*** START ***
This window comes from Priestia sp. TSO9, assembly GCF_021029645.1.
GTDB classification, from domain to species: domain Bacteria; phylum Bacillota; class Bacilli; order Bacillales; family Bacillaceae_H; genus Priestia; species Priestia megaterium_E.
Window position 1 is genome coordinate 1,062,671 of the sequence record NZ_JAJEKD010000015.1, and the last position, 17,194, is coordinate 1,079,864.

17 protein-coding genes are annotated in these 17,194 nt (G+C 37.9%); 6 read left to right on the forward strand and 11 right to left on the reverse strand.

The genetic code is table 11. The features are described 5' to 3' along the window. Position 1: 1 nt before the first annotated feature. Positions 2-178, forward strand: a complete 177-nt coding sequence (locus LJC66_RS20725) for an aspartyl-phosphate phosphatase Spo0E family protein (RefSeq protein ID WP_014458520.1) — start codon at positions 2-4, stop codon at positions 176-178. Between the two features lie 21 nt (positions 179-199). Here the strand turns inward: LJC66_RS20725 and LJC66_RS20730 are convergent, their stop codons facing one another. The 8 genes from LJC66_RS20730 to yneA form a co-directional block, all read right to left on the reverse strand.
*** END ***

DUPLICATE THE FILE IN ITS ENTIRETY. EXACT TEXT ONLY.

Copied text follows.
This window comes from Priestia sp. TSO9, assembly GCF_021029645.1.
GTDB classification, from domain to species: domain Bacteria; phylum Bacillota; class Bacilli; order Bacillales; family Bacillaceae_H; genus Priestia; species Priestia megaterium_E.
Window position 1 is genome coordinate 1,062,671 of the sequence record NZ_JAJEKD010000015.1, and the last position, 17,194, is coordinate 1,079,864.

17 protein-coding genes are annotated in these 17,194 nt (G+C 37.9%); 6 read left to right on the forward strand and 11 right to left on the reverse strand.

The genetic code is table 11. The features are described 5' to 3' along the window. Position 1: 1 nt before the first annotated feature. Positions 2-178, forward strand: a complete 177-nt coding sequence (locus LJC66_RS20725) for an aspartyl-phosphate phosphatase Spo0E family protein (RefSeq protein ID WP_014458520.1) — start codon at positions 2-4, stop codon at positions 176-178. Between the two features lie 21 nt (positions 179-199). Here the strand turns inward: LJC66_RS20725 and LJC66_RS20730 are convergent, their stop codons facing one another. The 8 genes from LJC66_RS20730 to yneA form a co-directional block, all read right to left on the reverse strand.